The Serbian table above:  Chicken, pork, grilled mushrooms, pickles. And for me (because I do not eat meat), tofu and hummus were also on the table.  Serbians are used to vegan-type dishes because during certain times of the year, they fast and eat a vegan/vegetarian  diet.  Below, are the kinds of candles used during Slava.  Here you have candles with St. Michael.  On the table above, you can see part of the candle (above the hummus). The candle is lighted and stays lighted for all of Slava.  It was indeed a lovely Slava. Of course, it also made me curious about the historical significance.  So I dig deeper into Slava meanings below.  

St. Michael
This picture (left) shows St. Michael's symbolic portrayal of justice: balancing the scales of justice in one hand and holding a sword in the other. These celebrations of saints have direct connections to Pagan gods.  I am thinking here of Chicana theoretical writings regarding Aztec, Mayan, Toltec, etc. godesses/gods (in what is now Mexico) who were then twisted, after Spanish colonization, into Christian iconography so that the colonized would more easily accept the new religion. In Serbia, the Romans colonized the Celtic peoples.  "Singidunum" ("circle or round fort") was the Celtic (Druid) name for Belgrade, Serbia (Celtics were first living in Singidunum as early as the 3rd century BC) before the Roman Republic colonized the Celts in 75BC.  (Click here for info on the Scordisci people.) With Roman invasion and colonization, the Celtic Sun god, Lugh, became the Roman saint, Michael.  I immediately think of the Aztec goddess Coatlicue who was transformed into La Virgen de Guadalupe when the Spanish colonized Tenochtlitlan (now known as Mexico City). The Romans and the Spaniards attached symbols associated with the gods Lugh and Coatlicue to St. Michael and La Virgen de Guadalupe in order to have their colonized subjects then easily connect one with the other.  Example: dressing La Virgen de Guadalupe in similar colors as Coatlicue.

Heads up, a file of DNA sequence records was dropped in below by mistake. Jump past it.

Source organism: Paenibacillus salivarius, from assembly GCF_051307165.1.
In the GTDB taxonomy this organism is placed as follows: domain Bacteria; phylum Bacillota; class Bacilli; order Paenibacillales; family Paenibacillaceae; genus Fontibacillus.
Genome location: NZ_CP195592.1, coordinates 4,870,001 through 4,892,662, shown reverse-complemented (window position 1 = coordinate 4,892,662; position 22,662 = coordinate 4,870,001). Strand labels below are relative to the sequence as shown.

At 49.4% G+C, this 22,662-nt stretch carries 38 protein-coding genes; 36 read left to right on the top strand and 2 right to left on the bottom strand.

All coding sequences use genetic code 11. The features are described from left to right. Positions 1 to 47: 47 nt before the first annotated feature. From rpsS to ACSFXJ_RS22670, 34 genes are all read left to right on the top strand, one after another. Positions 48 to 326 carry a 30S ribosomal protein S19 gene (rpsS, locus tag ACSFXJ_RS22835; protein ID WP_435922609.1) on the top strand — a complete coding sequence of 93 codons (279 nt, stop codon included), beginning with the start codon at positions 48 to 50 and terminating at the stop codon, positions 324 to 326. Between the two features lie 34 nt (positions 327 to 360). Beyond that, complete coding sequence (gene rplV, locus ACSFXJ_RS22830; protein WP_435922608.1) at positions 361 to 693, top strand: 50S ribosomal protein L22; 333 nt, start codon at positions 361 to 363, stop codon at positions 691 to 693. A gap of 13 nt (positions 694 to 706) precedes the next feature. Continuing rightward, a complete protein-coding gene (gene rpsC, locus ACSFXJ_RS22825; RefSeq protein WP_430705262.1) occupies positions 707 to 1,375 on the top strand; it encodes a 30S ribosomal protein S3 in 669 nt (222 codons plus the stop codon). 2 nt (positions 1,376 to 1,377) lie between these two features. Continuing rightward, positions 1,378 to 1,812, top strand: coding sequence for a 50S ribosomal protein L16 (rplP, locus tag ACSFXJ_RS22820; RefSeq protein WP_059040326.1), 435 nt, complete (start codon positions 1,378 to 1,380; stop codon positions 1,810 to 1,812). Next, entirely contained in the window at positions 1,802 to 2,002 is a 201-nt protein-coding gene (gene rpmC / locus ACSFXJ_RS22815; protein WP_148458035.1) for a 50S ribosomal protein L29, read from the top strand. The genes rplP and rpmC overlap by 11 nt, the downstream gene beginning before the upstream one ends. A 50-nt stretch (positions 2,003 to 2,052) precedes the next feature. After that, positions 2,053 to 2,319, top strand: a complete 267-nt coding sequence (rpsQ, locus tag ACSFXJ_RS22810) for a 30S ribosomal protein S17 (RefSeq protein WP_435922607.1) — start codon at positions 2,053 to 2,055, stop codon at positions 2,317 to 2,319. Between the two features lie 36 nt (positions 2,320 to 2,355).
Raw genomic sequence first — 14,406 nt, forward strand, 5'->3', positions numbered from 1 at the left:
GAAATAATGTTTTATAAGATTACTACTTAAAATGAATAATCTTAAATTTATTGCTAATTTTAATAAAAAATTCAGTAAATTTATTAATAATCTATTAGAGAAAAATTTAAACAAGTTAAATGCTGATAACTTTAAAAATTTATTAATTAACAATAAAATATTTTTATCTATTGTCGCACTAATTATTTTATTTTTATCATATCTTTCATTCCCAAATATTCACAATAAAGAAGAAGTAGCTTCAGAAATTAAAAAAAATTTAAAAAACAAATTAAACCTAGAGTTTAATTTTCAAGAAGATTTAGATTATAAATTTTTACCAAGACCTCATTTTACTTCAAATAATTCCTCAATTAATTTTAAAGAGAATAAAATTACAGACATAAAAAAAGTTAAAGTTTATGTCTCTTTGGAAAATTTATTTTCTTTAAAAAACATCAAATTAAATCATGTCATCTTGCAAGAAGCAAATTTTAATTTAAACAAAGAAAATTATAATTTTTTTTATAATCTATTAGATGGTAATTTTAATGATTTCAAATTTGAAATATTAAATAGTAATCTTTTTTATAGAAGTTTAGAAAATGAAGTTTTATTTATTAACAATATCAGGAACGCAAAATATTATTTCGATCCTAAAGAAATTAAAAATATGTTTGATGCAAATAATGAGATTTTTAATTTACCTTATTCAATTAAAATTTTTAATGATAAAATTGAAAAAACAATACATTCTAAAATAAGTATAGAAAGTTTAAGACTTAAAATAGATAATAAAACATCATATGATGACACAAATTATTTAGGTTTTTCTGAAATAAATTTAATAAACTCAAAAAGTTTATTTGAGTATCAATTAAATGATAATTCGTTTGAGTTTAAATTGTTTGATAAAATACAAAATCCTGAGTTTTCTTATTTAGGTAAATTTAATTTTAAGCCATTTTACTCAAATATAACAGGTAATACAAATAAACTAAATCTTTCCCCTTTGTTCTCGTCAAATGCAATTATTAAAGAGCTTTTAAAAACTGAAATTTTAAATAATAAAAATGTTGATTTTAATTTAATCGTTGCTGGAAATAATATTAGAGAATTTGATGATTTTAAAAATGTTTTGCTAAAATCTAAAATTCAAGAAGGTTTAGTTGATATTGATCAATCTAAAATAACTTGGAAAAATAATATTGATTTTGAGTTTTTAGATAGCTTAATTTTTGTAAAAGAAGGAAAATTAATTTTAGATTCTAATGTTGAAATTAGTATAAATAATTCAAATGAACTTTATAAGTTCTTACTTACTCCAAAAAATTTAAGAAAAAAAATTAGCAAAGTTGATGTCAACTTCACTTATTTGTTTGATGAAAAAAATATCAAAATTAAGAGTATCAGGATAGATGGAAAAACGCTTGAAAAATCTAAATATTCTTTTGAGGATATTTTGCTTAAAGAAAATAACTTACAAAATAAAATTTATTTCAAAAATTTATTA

Below is a picture of St. Michael fighting the dragons (symbol of evil) and here also is a picture of La Virgen de Guadalupe fighting snakes (Catholic symbol of evil).  Coatlicue was the goddess of snakes, also called the "snake woman." To have the Aztec goddess ("snake woman") being killed off by La Virgen was just another visual to encourage the process of colonization.

I am currently living on land once Celtic, once Roman, and in very recent history-- once named Yugoslavia, then Serbia/Montenegro, now Serbia.  I am living on land where its people are currently in the midst of making meaning from the last thirty years of strife, genocide, colonization.  

In my last posting regarding "language," I wrote about how learning the Serbian language is also a lesson in learning how war and colonization create and re-create words and phrases-- each word holding within it a multi-layered history. Food, and celebration with food, also bears the same.  We carry with us so much that has been lost. I keep thinking of Gloria Anzaldúa's chapter in Borderlands/La Frontera, the chapter entitled, "La Concienza de la Mestiza/Towards a New Consciousness," where she writes the following:

El retorno
I stand at the river, watch the curving, twisting serpent, a serpent nailed to the fence where the mouth of the Rio Grande empties into the Gulf.
I have come back.  Tanto dolor me costo el alejamiento.  I shade my eyes and look up.  The bone beak of a hawk slowly circling over me, checking me out as potential carrion.  In its wake a little bird flickering its wings, swimming sporadically like a fish.  In the distance the expressway and the slough of traffic like an irritated sow.  The sudden pull in my gut, la tierra, los aguaceros, My land, el viento soplando la arena, el lagartijo debajo de un nopalito.  Me acuerdo como era antes. Una region desertica de vista llanuras, costeras de baja altura, de escasa lluvia, de chaparrales formados por mesquites y huizaches.  If I look real hard I can almost see the Spanish fathers who were called "the cavalry of Christ" enter this valley riding their burros, see the clash of cultures commence.  (111)

We cannot learn without acknowledging these historical moments.  We cannot celebrate without understanding why and how these celebrations came to be.  I say Hvala puno (thank you, very much) again to the Izgarjan familia for opening their hearts and home to me this week to celebrate Slava, to share in quite an ancient tradition that reaches far back to pagan Celtic rituals.  Gracias!


Unknown said...

So interesting and, as always, so beautifully written.

Amelia ML Montes said...

Gracias, Pat! I always appreciate your comments!